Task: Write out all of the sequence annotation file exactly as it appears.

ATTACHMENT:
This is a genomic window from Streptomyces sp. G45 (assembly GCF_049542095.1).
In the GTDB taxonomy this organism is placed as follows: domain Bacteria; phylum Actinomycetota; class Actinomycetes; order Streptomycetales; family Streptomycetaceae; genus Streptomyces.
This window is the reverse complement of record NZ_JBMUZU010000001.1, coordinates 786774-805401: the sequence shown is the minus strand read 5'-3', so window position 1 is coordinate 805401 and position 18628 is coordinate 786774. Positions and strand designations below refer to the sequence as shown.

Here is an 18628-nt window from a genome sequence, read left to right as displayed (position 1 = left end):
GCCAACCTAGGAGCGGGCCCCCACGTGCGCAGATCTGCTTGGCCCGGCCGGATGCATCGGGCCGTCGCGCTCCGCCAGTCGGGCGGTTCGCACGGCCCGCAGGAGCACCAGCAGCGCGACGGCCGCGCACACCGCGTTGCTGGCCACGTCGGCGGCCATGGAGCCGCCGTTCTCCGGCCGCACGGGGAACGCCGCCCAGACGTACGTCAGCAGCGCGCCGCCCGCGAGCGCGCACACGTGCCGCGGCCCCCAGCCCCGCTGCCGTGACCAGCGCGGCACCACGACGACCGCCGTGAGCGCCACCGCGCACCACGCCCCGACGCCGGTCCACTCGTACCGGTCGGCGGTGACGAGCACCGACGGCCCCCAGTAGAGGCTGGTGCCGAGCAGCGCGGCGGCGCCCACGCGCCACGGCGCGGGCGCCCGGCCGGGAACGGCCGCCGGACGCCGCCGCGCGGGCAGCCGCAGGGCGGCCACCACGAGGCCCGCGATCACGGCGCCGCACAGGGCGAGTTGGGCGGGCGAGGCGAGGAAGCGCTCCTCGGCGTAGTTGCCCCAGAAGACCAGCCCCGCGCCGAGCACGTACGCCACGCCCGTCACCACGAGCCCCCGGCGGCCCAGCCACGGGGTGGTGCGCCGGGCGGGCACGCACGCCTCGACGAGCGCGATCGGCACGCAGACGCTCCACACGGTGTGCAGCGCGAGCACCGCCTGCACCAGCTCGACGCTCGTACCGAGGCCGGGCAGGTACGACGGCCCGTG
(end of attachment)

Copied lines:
This is a genomic window from Streptomyces sp. G45 (assembly GCF_049542095.1).
In the GTDB taxonomy this organism is placed as follows: domain Bacteria; phylum Actinomycetota; class Actinomycetes; order Streptomycetales; family Streptomycetaceae; genus Streptomyces.
This window is the reverse complement of record NZ_JBMUZU010000001.1, coordinates 786774-805401: the sequence shown is the minus strand read 5'-3', so window position 1 is coordinate 805401 and position 18628 is coordinate 786774. Positions and strand designations below refer to the sequence as shown.

Here is an 18628-nt window from a genome sequence, read left to right as displayed (position 1 = left end):
GCCAACCTAGGAGCGGGCCCCCACGTGCGCAGATCTGCTTGGCCCGGCCGGATGCATCGGGCCGTCGCGCTCCGCCAGTCGGGCGGTTCGCACGGCCCGCAGGAGCACCAGCAGCGCGACGGCCGCGCACACCGCGTTGCTGGCCACGTCGGCGGCCATGGAGCCGCCGTTCTCCGGCCGCACGGGGAACGCCGCCCAGACGTACGTCAGCAGCGCGCCGCCCGCGAGCGCGCACACGTGCCGCGGCCCCCAGCCCCGCTGCCGTGACCAGCGCGGCACCACGACGACCGCCGTGAGCGCCACCGCGCACCACGCCCCGACGCCGGTCCACTCGTACCGGTCGGCGGTGACGAGCACCGACGGCCCCCAGTAGAGGCTGGTGCCGAGCAGCGCGGCGGCGCCCACGCGCCACGGCGCGGGCGCCCGGCCGGGAACGGCCGCCGGACGCCGCCGCGCGGGCAGCCGCAGGGCGGCCACCACGAGGCCCGCGATCACGGCGCCGCACAGGGCGAGTTGGGCGGGCGAGGCGAGGAAGCGCTCCTCGGCGTAGTTGCCCCAGAAGACCAGCCCCGCGCCGAGCACGTACGCCACGCCCGTCACCACGAGCCCCCGGCGGCCCAGCCACGGGGTGGTGCGCCGGGCGGGCACGCACGCCTCGACGAGCGCGATCGGCACGCAGACGCTCCACACGGTGTGCAGCGCGAGCACCGCCTGCACCAGCTCGACGCTCGTACCGAGGCCGGGCAGGTACGACGGCCCGTG